Letting It Go: A Post-Holocaust Delight


The world of Holocaust literature is filled with horrific stories of murder and gritty survival – think Elie WieselPrimo Levi and Art Spiegelman. Seldom does a book come along from a Holocaust survivor that can truly be called delightful.

Letting It Go by Miriam Katin is that book.

Katin, a New York artist born in Hungary during World War II, has created a graphic novel about moving past her anger toward Germany. On the surface, it’s the true story of Katin’s reaction to her son moving to Berlin – news that, at first, sends her into a tailspin.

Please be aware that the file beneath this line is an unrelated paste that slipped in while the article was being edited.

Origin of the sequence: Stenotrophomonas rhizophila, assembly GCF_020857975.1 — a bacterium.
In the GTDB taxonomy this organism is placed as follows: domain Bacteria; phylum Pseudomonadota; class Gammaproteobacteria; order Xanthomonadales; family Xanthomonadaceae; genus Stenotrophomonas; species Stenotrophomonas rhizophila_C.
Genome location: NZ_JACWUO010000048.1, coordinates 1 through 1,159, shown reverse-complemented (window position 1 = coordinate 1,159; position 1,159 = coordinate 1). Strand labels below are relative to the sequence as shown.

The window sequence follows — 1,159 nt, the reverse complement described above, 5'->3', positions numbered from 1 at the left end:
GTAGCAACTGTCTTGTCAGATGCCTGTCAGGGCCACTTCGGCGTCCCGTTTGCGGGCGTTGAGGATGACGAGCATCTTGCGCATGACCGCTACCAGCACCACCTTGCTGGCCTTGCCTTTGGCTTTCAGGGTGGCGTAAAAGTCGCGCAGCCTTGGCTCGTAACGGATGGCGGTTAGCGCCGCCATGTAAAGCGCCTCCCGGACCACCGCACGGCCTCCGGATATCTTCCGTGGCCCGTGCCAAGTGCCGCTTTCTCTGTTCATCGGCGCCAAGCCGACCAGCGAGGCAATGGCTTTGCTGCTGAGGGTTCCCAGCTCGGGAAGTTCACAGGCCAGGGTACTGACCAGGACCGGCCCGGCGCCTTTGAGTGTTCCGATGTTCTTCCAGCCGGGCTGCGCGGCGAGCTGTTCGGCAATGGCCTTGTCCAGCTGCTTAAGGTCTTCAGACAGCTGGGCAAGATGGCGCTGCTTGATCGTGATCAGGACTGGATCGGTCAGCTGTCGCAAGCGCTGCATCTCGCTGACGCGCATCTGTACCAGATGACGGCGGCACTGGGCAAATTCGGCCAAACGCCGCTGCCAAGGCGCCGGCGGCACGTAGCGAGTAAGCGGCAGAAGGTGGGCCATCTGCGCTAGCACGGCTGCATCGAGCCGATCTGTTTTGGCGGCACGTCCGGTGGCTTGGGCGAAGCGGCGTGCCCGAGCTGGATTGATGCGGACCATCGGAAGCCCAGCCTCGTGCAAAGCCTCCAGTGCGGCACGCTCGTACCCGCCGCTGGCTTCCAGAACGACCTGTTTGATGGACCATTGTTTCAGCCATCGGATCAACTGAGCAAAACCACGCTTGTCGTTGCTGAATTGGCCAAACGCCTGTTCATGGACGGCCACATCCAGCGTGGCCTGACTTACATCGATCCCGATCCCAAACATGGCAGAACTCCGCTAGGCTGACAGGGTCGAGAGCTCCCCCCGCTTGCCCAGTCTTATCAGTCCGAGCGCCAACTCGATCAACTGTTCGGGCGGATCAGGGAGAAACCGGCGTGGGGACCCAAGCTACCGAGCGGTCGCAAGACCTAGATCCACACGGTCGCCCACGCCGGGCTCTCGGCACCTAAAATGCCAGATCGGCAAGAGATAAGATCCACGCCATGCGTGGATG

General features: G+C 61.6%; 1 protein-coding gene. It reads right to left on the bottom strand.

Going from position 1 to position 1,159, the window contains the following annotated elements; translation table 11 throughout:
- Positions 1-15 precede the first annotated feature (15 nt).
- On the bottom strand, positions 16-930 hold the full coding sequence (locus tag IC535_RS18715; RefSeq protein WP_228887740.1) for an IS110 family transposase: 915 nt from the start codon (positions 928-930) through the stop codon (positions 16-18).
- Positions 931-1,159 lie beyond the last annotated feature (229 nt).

But Letting It Go is not a memoir of Holocaust sorrow. It’s a book full of life – a colorful novel of pencil drawings portraying a million small moments that make up Katin’s current life: An obsessive crusade against kitchen cockroaches; a cheer-me-up shopping spree for expensive sunglasses; an embarrassing case of diarrhea in a hotel bed; and, throughout, a touching, loving, supportive relationship with her husband.

Katin emerges as an immensely likable, complex woman – a friend you’d enjoy meeting for a drink.

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